South Africa’s energy ministry has announced it is to develop a 1.5 GW solar PV plant in the country’s Northern Cape as part of an effort to overcome persistent power shortages, a senior government official has revealed.
Ompi Aphane, deputy director general of South Africa’s Energy Ministry, told attendees at the recent South African Renewable Energy Conference in Cape Town that clean energy is the nation’s best hope in tackling chronic electricity shortages.
“We are putting the [solar] project in place and could open up the bidding process this year or early next,” Aphane said. “It’s a question of a couple of months.”
Exposed to an energy mix that is almost 95% coal, South Africa is so prone to regular blackouts that state utility Eskom often has to impose scheduled outages in order to protect the vulnerable grid. Power cuts currently amount to the equivalent of 10% of national consumption, or around 3 GW – a shortfall that renewable energy can help meet.
A recent report from the International Renewable Energy Agency (IRENA) found that Africa, which in the southern regions boasts some of the world’s highest levels of solar radiation, can produce around 25% of its energy needs from clean power within just 15 years.
“The technologies are available, reliable and increasingly cost-competitive,” said IRENA director general Adnan Amin. “The onus now is on African governments to create conditions to accelerate deployment.”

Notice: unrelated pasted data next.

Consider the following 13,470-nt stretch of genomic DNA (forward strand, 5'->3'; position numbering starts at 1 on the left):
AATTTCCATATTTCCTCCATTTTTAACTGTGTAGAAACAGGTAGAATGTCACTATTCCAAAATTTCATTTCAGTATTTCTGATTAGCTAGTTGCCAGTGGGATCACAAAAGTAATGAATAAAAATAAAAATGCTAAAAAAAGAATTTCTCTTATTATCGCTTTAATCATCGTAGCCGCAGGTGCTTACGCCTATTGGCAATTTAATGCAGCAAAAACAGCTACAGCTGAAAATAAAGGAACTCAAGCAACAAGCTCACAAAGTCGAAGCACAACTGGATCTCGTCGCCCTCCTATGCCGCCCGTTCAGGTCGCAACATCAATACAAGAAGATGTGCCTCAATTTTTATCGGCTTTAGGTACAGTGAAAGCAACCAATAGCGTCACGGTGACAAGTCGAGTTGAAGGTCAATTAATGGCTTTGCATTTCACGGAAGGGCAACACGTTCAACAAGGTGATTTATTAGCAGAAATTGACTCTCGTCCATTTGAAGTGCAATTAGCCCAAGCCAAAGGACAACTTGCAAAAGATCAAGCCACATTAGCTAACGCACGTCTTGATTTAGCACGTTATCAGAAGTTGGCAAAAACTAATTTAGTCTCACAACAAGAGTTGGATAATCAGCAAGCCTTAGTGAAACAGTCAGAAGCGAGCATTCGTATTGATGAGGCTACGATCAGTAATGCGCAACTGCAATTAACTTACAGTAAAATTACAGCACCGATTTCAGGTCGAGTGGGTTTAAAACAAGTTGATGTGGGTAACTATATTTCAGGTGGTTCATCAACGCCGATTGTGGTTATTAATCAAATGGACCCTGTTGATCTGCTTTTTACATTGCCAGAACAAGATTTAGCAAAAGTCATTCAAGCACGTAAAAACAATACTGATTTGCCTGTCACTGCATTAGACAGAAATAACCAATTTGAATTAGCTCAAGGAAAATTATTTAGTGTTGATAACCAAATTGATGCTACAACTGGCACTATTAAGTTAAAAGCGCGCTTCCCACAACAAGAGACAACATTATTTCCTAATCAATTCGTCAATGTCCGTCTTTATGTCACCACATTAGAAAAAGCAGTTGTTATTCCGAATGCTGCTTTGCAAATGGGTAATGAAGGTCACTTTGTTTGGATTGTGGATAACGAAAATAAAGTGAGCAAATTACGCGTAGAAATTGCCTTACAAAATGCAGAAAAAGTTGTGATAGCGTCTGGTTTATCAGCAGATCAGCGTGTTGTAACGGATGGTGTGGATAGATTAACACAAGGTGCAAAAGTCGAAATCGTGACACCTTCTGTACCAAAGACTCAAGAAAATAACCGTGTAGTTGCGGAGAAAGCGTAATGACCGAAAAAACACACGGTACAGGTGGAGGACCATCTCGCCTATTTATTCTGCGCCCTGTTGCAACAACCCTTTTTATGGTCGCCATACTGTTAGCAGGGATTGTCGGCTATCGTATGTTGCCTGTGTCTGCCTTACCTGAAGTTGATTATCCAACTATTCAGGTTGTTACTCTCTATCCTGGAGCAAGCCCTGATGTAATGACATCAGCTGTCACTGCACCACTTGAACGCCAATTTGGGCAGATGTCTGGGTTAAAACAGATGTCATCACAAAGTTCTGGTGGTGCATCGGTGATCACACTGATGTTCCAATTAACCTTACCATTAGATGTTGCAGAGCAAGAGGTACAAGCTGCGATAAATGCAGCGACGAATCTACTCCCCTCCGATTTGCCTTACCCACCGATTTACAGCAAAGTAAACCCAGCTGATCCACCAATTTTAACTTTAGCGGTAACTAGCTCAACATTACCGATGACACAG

Rainer Baake, Germany’s state secretary for energy in the economy ministry, also spoke at the conference about green energy’s cost-effectiveness in the long run, particularly when compared to “dirty” coal and expensive nuclear energy.
“If you want to have expensive electricity you buy nuclear generators; if you want dirty electricity you burn coal,” Baake told Reuters. “If you want clean energy in the long run that will be cheaper, you transfer to a renewable system, but the decision has to be made by your own government.”
Despite these words of caution, South Africa is set to press ahead with plans to develop more than 9 GW of nuclear power at a cost of around $100 million, analysts have calculated.